Friday, January 2, 2009
Staged Drama: Doubt
The role of the cold, intimidating Sister Aloysius Beauvier, who if she worshipped fashion instead of God might have been the villain of The Devil Wears Prada, went to Meryl Streep. The role of the twinkly and naive Sister James, who is a mere pregnancy away from starring in Junebug, went to Amy Adams. For the role of the potentially pedophilic, or maybe just misunderstood, Father Flynn, a call went out to Philip Seymour Hoffman, who won his Oscar playing the equally loved and loathed Truman Capote. And so when it came time to select a director for Doubt, the film adaptation of John Patrick Shanley's Pulitzer Prize winning stage drama, the pragmatic producers picked none other than Shanley himself, presumably on the hunch that practice makes perfect.
The bad news is, it doesn't. Doubt might be one of the finest acted films of 2008, but it’s undone by a mediocre directorial effort that suggests Shanley doesn’t fully appreciate the differences between stage and screen. Here’s a case of a director knowing his material too well, and in all the wrong ways. On stage, the enigmatic tug-of-war between Sister Aloysius and Father Flynn thrives on the shadowy distance between the actors and the audience. On screen, however, that sense of mystery is obliterated. Here, Sister Aloysius and Father Flynn are less ambiguous than they are contradictory: Their dialogue suggests one thing, their expressions suggest something else. The result isn’t doubt or even vagueness. Instead it’s the sense that this two-way interrogation is in fact nothing more than a game, an exercise among the captains of the debate team.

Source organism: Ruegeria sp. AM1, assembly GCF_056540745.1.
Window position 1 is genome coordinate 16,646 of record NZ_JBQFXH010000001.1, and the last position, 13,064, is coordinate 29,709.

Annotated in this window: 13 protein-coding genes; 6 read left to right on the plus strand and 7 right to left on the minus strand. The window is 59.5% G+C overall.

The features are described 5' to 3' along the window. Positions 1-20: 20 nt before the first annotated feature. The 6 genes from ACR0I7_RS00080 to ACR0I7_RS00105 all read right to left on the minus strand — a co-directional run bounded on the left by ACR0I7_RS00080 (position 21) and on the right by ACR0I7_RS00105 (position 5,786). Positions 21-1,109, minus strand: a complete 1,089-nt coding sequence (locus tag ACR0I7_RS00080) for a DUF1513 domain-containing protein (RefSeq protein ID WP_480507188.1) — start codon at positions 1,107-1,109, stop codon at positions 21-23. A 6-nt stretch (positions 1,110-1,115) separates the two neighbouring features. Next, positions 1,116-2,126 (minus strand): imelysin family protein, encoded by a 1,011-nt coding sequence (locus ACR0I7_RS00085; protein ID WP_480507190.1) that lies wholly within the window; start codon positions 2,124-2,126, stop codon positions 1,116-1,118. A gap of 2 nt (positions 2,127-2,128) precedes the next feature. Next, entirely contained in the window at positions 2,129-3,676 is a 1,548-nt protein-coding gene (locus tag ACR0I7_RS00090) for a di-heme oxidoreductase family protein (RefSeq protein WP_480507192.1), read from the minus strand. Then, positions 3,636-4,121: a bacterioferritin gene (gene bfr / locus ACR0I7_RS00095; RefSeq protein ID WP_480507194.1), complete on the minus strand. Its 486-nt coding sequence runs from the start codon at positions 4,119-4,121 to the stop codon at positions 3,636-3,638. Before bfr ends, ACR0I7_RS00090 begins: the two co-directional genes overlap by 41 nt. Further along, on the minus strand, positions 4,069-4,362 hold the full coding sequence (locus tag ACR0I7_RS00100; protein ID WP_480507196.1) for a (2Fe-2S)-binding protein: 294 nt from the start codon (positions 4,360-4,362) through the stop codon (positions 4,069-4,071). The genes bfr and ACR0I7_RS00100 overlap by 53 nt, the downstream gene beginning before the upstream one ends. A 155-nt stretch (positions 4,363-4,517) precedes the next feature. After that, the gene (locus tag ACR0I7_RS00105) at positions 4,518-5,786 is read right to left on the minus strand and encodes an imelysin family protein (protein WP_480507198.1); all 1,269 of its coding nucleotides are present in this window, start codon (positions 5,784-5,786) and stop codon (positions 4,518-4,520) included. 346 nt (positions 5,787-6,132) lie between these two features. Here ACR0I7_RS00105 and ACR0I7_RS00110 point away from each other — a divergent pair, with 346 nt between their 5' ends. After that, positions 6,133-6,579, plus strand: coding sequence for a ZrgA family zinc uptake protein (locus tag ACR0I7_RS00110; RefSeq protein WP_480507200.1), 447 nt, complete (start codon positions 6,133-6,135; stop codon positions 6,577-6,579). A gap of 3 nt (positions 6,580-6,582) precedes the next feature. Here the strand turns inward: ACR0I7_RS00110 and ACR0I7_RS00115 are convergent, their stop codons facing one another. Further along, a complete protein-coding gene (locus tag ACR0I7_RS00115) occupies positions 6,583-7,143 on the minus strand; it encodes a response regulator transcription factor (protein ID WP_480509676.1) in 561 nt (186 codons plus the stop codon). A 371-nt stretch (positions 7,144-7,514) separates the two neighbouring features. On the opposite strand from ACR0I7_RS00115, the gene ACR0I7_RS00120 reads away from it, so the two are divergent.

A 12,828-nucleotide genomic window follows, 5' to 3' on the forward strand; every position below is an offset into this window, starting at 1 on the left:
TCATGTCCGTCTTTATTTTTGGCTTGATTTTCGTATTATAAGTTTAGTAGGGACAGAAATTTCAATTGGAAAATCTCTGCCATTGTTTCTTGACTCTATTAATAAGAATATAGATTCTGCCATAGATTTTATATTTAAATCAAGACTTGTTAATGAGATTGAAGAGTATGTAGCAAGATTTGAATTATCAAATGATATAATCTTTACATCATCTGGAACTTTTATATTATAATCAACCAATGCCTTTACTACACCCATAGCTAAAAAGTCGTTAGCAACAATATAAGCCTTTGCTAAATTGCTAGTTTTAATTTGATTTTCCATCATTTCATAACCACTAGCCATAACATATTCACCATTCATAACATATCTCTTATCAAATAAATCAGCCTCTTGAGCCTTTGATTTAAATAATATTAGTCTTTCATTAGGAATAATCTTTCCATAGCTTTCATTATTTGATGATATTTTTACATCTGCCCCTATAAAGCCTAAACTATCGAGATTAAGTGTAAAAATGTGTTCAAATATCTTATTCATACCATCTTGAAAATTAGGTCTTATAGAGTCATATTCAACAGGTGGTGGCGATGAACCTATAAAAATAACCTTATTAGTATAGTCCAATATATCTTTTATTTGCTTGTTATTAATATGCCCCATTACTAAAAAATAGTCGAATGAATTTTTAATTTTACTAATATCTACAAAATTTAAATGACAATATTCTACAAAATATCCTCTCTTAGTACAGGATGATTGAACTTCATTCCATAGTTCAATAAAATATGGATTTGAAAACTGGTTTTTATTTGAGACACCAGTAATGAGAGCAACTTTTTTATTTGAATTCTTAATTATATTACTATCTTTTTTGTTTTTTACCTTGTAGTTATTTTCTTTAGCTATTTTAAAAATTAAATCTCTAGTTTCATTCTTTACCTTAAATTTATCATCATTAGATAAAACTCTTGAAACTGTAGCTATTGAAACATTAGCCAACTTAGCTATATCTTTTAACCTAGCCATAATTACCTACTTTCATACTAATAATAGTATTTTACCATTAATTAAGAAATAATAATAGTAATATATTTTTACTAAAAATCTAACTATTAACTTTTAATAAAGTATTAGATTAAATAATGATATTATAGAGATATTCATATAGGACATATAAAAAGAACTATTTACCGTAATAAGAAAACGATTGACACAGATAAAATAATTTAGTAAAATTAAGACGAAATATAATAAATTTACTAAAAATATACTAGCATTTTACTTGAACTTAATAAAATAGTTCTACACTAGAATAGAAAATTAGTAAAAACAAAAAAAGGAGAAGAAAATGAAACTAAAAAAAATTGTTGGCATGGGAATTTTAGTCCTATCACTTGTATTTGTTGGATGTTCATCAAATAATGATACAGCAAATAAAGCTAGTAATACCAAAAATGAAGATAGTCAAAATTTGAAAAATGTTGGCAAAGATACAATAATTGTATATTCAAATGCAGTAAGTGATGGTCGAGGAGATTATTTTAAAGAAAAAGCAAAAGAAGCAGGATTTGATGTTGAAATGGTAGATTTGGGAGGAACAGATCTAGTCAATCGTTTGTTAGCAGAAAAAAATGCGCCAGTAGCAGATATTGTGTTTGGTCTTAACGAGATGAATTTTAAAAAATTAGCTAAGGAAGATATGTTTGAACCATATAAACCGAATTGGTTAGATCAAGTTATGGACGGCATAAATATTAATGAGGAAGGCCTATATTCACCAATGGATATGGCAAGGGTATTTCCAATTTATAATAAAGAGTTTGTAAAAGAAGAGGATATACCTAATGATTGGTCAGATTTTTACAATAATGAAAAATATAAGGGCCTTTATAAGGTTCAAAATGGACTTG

The crux of the problem is the camera that never lies. Oh, sure, it misleads. Films ranging from The Conversation to The Sixth Sense have cashed in on the deceptive nature of the straightforward image. But as an audience we are defaulted to assign meaning to everything that we see, and Doubt reveals too much too plainly. To look into Father Flynn’s eyes – something the stage doesn’t allow – is to have an opinion that renders his testimony moot. That makes Doubt, which in stage form was called Doubt, A Parable, a primer on the power of the close-up that aligns Shanley’s film more closely with Frost/Nixon than A Few Good Men, to name two other stage-to-screen adaptations. Just like Richard Nixon’s facial expressions provided the full confession he never quite articulated to interviewer David Frost, Father Flynn’s countenance reveals that there isn’t much mysterious about Doubt after all.
It’s not for lack of effort. Within this drawn-out affair, the framework of what I’m sure was a knockout play is evident. Early in the film, for example, Shanley toys with our preconceptions about sexually predatory priests, giving us a moment alone between Father Flynn and Donald (Joseph Foster) when the priest gives the altar boy a gift. Later, Shanley gives us a moment in the gym when Father Flynn gives basketball instructions to knobby-kneed boys in shorts who in his presence manage to seem half undressed. In those scenes, we rush to the same judgment of Sister Aloysius, because, like her, we’ve seen things. The cloud of the Catholic Church’s abuse scandals hovers ominously above the screen, and so we sit expectant of the moment when Father Flynn will touch one of the boys improperly. When such a moment never comes, we’re left with only our suspicions. And so later, when Sister Aloysius makes an extremely serious allegation based on equally flimsy evidence, Shanley’s drama makes us allies in her witch hunt, because her gut feeling is ours too.